What causes relationship problems
Experiencing relationship problems?
Research shows that love and friendship is the foundation of a strong, healthy relationships. This means you enjoy each other's company, have shared values, interests, friends and extended family, and know that you care about each other, and support, and understand each other. You are confident that you are able to be each other's 'rock' when things are bad and can be a strong team together. Unfortunately, life all too often gets in the way and prevents us from being fully present in our relationships in the ways that we would like. When this happens, our relationships may become neglected, and you may feel disconnected from each other.
It is hard to be warm and friendly when there is a conflict in your relationship that leaves you feeling angry, frustrated, hurt or disappointed. It is really important that when there is a conflict, that you find effective ways to manage the issues causing the conflict before you get too worked up so that it does not leave one of you feeling resentful or guilty that things were said because you couldn't think straight. All too often, when we want change, we are not calm inside and fall into blaming and criticising. Research has identified that when one partner feels criticised they are likely to become defensive and if the conflict remains unresolved and the criticism becomes contempt, then the defensiveness can turn into the other partner blocking it out or ‘stonewalling', which can be fatal behaviours for future of the relationship.
Poor management of differences
Without wanting to sound cliche, we are all individuals. We have different values, priorities and ways of dealing with issues. Some of the more common differences in relationships include money management, where to spend holidays, communicating feelings, tidiness, how we drive, how thoughtful we are, buying presents, keeping promises. Wanting things our own way all of the time is unreasonable and unfair but finding ways to compromise can be challenging.
When we don't get our own way, we can express our annoyance in damaging ways that can harm our relationship. We often let our partner know just how bad or wrong they are by 'punishing' them to get out point across. Punisiments usually involve removing things of value to your parent like sex or talking. Being punitive has been shown to damage relationships far more than help, as it reinforces disconnection and distancing and often leaves both partners feeling lonely, misunderstood and sad.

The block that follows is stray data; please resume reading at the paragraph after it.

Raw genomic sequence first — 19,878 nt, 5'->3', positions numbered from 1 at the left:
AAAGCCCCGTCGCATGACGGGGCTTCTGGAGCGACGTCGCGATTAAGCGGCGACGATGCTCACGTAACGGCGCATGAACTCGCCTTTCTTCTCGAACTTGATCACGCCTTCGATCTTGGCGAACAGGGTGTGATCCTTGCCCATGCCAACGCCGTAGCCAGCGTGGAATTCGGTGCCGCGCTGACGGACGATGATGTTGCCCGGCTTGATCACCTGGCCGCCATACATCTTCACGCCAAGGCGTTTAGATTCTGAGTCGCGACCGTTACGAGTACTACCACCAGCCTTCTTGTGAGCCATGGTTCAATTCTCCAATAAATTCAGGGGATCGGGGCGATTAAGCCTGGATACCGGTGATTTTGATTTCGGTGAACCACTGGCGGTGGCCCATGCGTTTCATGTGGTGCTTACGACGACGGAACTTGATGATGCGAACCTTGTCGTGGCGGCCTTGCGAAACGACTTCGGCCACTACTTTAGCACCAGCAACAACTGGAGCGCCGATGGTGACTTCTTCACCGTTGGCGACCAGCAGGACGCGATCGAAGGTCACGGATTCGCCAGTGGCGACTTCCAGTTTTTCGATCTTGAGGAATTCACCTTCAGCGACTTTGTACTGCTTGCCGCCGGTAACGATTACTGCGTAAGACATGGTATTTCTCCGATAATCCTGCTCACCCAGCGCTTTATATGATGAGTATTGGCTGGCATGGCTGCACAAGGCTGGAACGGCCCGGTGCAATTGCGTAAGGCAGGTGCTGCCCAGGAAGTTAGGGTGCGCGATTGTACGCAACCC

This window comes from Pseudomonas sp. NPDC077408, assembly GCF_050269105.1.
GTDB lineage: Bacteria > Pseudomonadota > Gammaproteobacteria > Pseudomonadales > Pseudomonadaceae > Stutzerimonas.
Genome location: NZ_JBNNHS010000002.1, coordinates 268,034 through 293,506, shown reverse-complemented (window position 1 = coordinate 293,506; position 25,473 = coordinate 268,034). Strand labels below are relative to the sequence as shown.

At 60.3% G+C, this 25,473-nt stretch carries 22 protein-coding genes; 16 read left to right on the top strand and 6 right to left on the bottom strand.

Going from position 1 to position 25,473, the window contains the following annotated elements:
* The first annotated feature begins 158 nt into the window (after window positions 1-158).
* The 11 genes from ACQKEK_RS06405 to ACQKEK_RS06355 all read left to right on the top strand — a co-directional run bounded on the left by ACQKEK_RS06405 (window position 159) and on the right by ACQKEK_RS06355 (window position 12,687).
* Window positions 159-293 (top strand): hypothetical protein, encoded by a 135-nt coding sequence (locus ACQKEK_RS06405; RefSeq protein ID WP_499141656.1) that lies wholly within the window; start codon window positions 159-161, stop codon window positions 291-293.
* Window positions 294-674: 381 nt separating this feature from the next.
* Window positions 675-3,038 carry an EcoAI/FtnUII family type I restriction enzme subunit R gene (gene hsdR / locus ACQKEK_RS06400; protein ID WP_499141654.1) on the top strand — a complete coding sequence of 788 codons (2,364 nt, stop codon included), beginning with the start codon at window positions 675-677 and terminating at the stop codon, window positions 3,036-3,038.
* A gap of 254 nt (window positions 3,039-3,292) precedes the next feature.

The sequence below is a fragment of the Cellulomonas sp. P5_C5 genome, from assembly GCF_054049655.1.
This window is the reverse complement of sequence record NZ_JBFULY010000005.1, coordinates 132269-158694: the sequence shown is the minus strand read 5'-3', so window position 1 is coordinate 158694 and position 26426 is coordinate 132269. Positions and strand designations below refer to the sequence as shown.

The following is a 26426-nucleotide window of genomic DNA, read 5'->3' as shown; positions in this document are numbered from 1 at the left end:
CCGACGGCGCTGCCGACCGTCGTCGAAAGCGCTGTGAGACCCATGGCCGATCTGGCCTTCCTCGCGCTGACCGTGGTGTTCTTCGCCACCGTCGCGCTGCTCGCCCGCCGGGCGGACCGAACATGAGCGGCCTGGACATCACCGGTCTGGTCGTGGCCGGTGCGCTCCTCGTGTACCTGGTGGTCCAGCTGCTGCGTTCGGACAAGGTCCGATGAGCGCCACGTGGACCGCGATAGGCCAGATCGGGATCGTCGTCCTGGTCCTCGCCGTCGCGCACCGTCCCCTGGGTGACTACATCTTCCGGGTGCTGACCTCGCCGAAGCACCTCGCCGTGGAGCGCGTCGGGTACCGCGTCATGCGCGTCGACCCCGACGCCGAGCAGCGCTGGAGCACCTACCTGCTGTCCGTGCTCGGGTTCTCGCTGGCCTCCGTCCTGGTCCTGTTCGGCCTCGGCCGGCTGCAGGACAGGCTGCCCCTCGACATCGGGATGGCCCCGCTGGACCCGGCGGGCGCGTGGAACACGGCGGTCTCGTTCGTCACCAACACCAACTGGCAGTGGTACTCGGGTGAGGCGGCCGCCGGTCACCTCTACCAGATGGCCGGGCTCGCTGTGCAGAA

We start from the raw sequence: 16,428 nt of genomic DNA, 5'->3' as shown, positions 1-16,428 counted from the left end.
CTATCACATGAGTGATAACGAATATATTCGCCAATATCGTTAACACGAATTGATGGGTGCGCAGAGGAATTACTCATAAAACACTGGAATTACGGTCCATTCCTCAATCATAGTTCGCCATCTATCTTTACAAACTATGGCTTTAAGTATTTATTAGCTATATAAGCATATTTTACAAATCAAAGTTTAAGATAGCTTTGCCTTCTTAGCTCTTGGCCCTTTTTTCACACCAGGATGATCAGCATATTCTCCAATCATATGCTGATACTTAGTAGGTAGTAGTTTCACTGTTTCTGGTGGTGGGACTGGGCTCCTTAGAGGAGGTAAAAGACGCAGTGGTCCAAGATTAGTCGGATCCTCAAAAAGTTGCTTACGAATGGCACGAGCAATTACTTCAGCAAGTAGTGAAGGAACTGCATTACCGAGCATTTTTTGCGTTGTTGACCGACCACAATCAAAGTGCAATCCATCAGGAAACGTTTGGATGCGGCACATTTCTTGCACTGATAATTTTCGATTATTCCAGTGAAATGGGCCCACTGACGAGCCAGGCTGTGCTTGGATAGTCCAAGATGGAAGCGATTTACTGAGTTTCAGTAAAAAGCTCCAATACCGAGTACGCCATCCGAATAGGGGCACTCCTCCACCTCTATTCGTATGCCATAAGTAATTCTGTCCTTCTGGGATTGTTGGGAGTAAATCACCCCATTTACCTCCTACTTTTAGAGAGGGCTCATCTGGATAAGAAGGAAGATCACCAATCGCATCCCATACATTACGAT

Absence of empathy and compassion
Showing your partner that you understand through their eyes, does not mean that you agree with them. It just means that you 'get' their perspective and this willingness to feel empathy can lead to a feeling of compassion for your partner, which is important for growing connection and closeness. When there is no understanding or empathy and compassion is withdrawn, then the other partner can feel devalued and lost and if it continues, they even seek to be understood outside of your relationship.
Times of crisis
Typical crises include losing a job, death of a parent or loved one, infertility, miscarriage, a child's disability, natural disaster like a fire or drought, suffering injuries from a car or work accident, developing a serious medical illness, developing psychological issues like PTSD or depression, cheating, gambling, alcohol or drug addiction. We all react differently in crisis situations, depending on our past learning, temperament and resilience. If you can support and care for each other, and stand together as a team, then working through the difficulties can actually strengthen a relationship. If not, relationships can be torn apart as if it is death from a thousand cuts.